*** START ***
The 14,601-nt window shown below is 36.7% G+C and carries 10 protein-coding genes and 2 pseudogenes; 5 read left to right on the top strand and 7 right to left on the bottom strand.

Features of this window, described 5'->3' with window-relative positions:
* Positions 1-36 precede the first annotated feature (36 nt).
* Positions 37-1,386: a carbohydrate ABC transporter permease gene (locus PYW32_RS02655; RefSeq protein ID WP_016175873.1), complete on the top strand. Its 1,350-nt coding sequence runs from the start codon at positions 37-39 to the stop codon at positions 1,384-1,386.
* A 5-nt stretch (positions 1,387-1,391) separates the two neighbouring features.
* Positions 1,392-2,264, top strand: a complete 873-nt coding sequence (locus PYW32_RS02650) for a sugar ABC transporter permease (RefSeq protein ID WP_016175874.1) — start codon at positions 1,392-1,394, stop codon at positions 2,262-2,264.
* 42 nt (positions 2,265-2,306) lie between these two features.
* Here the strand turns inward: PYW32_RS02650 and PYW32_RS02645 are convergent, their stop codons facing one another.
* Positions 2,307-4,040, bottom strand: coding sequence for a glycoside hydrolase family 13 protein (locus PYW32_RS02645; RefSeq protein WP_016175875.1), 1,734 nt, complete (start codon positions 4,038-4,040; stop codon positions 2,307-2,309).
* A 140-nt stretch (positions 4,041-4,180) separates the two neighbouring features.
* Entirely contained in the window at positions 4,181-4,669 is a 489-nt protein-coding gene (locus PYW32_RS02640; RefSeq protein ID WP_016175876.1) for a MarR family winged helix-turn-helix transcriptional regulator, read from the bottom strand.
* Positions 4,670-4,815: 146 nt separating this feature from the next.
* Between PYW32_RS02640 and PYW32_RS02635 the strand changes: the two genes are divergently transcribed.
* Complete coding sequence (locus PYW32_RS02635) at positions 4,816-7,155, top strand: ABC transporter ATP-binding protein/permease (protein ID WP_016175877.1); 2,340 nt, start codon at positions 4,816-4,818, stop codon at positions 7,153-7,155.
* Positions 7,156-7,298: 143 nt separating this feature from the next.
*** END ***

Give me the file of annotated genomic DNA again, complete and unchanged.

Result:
The 14,601-nt window shown below is 36.7% G+C and carries 10 protein-coding genes and 2 pseudogenes; 5 read left to right on the top strand and 7 right to left on the bottom strand.

Features of this window, described 5'->3' with window-relative positions:
* Positions 1-36 precede the first annotated feature (36 nt).
* Positions 37-1,386: a carbohydrate ABC transporter permease gene (locus PYW32_RS02655; RefSeq protein ID WP_016175873.1), complete on the top strand. Its 1,350-nt coding sequence runs from the start codon at positions 37-39 to the stop codon at positions 1,384-1,386.
* A 5-nt stretch (positions 1,387-1,391) separates the two neighbouring features.
* Positions 1,392-2,264, top strand: a complete 873-nt coding sequence (locus PYW32_RS02650) for a sugar ABC transporter permease (RefSeq protein ID WP_016175874.1) — start codon at positions 1,392-1,394, stop codon at positions 2,262-2,264.
* 42 nt (positions 2,265-2,306) lie between these two features.
* Here the strand turns inward: PYW32_RS02650 and PYW32_RS02645 are convergent, their stop codons facing one another.
* Positions 2,307-4,040, bottom strand: coding sequence for a glycoside hydrolase family 13 protein (locus PYW32_RS02645; RefSeq protein WP_016175875.1), 1,734 nt, complete (start codon positions 4,038-4,040; stop codon positions 2,307-2,309).
* A 140-nt stretch (positions 4,041-4,180) separates the two neighbouring features.
* Entirely contained in the window at positions 4,181-4,669 is a 489-nt protein-coding gene (locus PYW32_RS02640; RefSeq protein ID WP_016175876.1) for a MarR family winged helix-turn-helix transcriptional regulator, read from the bottom strand.
* Positions 4,670-4,815: 146 nt separating this feature from the next.
* Between PYW32_RS02640 and PYW32_RS02635 the strand changes: the two genes are divergently transcribed.
* Complete coding sequence (locus PYW32_RS02635) at positions 4,816-7,155, top strand: ABC transporter ATP-binding protein/permease (protein ID WP_016175877.1); 2,340 nt, start codon at positions 4,816-4,818, stop codon at positions 7,153-7,155.
* Positions 7,156-7,298: 143 nt separating this feature from the next.